DAE observation: Works better at higher speeds for scratched CDs. Technical reasons?

I have tested it with audio CDs and audio CD-Rs on several different vendor drives, and all had this effect:

When running DAE on a damaged disc at lower speeds, there is less noise, which is understandable. But there is a side effect: The drive is more likely to get stuck (hiccup sounds; unresponsive). On some drives, skipping is hearable on the extracted audio.

When running DAE on a damaged disc at higher speeds, although the extracted audio has more noise, the drive never gets stuck and gracefully DAE’s through the damage.

What is the technical reason for this behaviour?

Also, am I the only person here to make the preceeding observation?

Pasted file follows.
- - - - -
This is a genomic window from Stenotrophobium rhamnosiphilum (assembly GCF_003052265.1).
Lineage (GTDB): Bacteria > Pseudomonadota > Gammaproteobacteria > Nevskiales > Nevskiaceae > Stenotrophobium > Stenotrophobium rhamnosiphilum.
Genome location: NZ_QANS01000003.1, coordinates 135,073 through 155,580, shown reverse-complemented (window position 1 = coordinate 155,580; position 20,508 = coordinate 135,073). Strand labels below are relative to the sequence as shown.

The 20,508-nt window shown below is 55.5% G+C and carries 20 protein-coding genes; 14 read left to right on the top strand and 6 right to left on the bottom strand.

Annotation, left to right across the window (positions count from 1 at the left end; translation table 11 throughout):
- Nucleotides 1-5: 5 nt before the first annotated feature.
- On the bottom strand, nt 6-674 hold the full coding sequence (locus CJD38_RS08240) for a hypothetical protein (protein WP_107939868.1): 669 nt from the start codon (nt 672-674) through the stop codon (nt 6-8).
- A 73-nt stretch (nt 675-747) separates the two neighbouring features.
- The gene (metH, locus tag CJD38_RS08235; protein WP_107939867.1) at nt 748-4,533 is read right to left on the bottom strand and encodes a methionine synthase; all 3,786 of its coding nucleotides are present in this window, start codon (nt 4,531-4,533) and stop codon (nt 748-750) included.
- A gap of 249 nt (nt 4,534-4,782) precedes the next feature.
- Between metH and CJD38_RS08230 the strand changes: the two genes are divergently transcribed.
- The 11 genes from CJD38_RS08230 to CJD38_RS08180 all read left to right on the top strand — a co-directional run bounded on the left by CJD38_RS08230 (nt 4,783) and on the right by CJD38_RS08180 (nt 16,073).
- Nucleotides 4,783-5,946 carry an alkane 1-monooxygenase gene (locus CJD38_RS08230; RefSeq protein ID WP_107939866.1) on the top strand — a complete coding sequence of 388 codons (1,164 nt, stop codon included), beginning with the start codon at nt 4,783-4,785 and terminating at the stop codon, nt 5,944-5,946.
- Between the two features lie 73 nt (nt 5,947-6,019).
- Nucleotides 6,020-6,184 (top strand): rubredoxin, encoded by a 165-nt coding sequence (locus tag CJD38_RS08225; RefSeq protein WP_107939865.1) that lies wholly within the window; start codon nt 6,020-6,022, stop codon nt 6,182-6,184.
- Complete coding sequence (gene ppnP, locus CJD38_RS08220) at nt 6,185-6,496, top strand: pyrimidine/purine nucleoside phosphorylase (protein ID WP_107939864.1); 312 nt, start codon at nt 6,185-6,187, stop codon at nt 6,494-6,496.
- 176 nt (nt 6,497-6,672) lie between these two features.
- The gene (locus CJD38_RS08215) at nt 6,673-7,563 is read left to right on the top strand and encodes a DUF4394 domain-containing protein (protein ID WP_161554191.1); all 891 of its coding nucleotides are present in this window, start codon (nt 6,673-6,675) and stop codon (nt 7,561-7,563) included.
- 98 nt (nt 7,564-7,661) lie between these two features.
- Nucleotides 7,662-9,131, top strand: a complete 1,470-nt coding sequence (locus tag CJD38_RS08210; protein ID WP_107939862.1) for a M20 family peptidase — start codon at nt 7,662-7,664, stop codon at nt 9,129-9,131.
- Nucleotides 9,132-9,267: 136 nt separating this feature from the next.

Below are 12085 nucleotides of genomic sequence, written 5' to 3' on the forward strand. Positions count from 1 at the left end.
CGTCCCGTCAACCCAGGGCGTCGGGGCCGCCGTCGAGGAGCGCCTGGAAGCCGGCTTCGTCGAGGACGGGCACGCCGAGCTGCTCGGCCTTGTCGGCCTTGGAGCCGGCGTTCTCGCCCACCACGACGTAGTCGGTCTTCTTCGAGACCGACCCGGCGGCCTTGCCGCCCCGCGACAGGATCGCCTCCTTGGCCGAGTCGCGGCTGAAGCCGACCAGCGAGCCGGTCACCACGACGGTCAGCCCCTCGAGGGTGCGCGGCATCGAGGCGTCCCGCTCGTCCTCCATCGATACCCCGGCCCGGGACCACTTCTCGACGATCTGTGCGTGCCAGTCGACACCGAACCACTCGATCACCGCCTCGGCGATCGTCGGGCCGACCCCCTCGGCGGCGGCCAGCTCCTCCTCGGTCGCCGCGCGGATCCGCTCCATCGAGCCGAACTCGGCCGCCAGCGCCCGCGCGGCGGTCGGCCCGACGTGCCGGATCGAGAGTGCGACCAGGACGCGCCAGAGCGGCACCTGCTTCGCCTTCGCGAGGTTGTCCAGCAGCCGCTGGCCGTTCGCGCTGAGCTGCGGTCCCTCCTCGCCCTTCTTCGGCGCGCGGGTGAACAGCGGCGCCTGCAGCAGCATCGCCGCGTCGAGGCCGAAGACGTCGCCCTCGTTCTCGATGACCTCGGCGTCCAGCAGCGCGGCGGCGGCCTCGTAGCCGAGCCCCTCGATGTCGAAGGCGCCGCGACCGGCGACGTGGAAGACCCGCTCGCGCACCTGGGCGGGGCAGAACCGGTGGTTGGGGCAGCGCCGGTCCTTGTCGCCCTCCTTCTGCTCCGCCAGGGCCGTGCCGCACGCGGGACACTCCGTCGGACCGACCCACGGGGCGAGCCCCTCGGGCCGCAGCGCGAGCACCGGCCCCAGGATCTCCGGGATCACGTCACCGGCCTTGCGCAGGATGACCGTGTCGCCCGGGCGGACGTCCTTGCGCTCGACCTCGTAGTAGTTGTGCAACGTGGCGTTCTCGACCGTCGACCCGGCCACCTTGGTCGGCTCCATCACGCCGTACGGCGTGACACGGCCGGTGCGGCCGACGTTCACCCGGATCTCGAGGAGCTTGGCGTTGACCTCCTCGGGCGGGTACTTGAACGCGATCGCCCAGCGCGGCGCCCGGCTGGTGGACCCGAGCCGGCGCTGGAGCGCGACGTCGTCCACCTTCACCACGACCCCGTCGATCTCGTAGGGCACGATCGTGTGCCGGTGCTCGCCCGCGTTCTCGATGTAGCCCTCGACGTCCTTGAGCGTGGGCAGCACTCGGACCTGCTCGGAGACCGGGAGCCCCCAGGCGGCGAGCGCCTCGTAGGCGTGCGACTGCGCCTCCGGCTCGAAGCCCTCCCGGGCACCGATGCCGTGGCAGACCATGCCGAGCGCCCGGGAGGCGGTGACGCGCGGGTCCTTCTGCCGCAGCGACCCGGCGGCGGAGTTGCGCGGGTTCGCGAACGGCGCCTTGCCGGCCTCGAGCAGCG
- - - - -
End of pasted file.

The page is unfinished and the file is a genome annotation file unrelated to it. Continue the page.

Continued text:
The last audio CD I ripped was years ago. But from what I remember, and I never played with the read speed, always leaving it to drive’s firmware, if the drive got stuck it basically meant the CD is no good and should not be ripped. There are so many faulty EAC rips floating around the net. And they are no good, no matter you get those “fine” logs with them. They contain “null segments” where the audio stream should have been. No one wants to listen to an interrupted stream of music. Thanks god for digital download distribution.